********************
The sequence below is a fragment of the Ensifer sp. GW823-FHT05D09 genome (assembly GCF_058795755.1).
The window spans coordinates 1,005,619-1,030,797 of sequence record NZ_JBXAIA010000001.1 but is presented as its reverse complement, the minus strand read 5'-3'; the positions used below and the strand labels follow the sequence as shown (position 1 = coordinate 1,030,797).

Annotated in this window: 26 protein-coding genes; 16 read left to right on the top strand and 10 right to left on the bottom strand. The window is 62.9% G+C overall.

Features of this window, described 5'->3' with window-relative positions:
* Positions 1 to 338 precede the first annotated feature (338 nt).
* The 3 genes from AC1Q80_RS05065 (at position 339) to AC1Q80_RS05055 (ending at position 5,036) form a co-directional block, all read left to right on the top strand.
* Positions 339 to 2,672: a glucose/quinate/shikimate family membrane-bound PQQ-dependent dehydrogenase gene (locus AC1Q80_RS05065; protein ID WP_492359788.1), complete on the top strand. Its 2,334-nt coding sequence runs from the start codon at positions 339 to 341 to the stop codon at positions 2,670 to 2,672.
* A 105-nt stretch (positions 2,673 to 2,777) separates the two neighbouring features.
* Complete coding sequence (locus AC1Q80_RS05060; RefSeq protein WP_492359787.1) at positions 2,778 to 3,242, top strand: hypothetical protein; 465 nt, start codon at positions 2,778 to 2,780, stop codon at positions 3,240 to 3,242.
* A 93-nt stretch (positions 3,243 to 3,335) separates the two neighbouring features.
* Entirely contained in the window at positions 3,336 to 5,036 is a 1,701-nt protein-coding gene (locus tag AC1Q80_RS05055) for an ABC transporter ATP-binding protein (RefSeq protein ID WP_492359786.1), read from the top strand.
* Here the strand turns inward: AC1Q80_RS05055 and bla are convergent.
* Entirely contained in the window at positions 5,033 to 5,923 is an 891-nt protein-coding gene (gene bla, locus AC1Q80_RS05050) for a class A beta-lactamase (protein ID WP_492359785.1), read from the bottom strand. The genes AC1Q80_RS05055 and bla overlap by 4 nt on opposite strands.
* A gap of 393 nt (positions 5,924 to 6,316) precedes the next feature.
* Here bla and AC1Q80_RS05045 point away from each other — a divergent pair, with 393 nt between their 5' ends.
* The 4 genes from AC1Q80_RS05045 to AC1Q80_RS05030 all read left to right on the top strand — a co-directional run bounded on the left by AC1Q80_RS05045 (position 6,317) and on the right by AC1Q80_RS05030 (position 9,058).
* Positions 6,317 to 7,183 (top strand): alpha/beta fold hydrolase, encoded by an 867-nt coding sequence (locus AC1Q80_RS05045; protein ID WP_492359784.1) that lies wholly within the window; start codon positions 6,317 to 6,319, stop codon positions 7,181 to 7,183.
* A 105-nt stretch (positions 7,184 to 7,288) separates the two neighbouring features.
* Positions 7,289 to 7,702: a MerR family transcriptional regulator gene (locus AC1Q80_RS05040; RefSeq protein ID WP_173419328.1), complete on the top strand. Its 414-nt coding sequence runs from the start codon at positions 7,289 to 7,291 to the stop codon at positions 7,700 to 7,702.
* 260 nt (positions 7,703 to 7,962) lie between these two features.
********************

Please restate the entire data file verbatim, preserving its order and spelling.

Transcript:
The sequence below is a fragment of the Ensifer sp. GW823-FHT05D09 genome (assembly GCF_058795755.1).
The window spans coordinates 1,005,619-1,030,797 of sequence record NZ_JBXAIA010000001.1 but is presented as its reverse complement, the minus strand read 5'-3'; the positions used below and the strand labels follow the sequence as shown (position 1 = coordinate 1,030,797).

Annotated in this window: 26 protein-coding genes; 16 read left to right on the top strand and 10 right to left on the bottom strand. The window is 62.9% G+C overall.

Features of this window, described 5'->3' with window-relative positions:
* Positions 1 to 338 precede the first annotated feature (338 nt).
* The 3 genes from AC1Q80_RS05065 (at position 339) to AC1Q80_RS05055 (ending at position 5,036) form a co-directional block, all read left to right on the top strand.
* Positions 339 to 2,672: a glucose/quinate/shikimate family membrane-bound PQQ-dependent dehydrogenase gene (locus AC1Q80_RS05065; protein ID WP_492359788.1), complete on the top strand. Its 2,334-nt coding sequence runs from the start codon at positions 339 to 341 to the stop codon at positions 2,670 to 2,672.
* A 105-nt stretch (positions 2,673 to 2,777) separates the two neighbouring features.
* Complete coding sequence (locus AC1Q80_RS05060; RefSeq protein WP_492359787.1) at positions 2,778 to 3,242, top strand: hypothetical protein; 465 nt, start codon at positions 2,778 to 2,780, stop codon at positions 3,240 to 3,242.
* A 93-nt stretch (positions 3,243 to 3,335) separates the two neighbouring features.
* Entirely contained in the window at positions 3,336 to 5,036 is a 1,701-nt protein-coding gene (locus tag AC1Q80_RS05055) for an ABC transporter ATP-binding protein (RefSeq protein ID WP_492359786.1), read from the top strand.
* Here the strand turns inward: AC1Q80_RS05055 and bla are convergent.
* Entirely contained in the window at positions 5,033 to 5,923 is an 891-nt protein-coding gene (gene bla, locus AC1Q80_RS05050) for a class A beta-lactamase (protein ID WP_492359785.1), read from the bottom strand. The genes AC1Q80_RS05055 and bla overlap by 4 nt on opposite strands.
* A gap of 393 nt (positions 5,924 to 6,316) precedes the next feature.
* Here bla and AC1Q80_RS05045 point away from each other — a divergent pair, with 393 nt between their 5' ends.
* The 4 genes from AC1Q80_RS05045 to AC1Q80_RS05030 all read left to right on the top strand — a co-directional run bounded on the left by AC1Q80_RS05045 (position 6,317) and on the right by AC1Q80_RS05030 (position 9,058).
* Positions 6,317 to 7,183 (top strand): alpha/beta fold hydrolase, encoded by an 867-nt coding sequence (locus AC1Q80_RS05045; protein ID WP_492359784.1) that lies wholly within the window; start codon positions 6,317 to 6,319, stop codon positions 7,181 to 7,183.
* A 105-nt stretch (positions 7,184 to 7,288) separates the two neighbouring features.
* Positions 7,289 to 7,702: a MerR family transcriptional regulator gene (locus AC1Q80_RS05040; RefSeq protein ID WP_173419328.1), complete on the top strand. Its 414-nt coding sequence runs from the start codon at positions 7,289 to 7,291 to the stop codon at positions 7,700 to 7,702.
* 260 nt (positions 7,703 to 7,962) lie between these two features.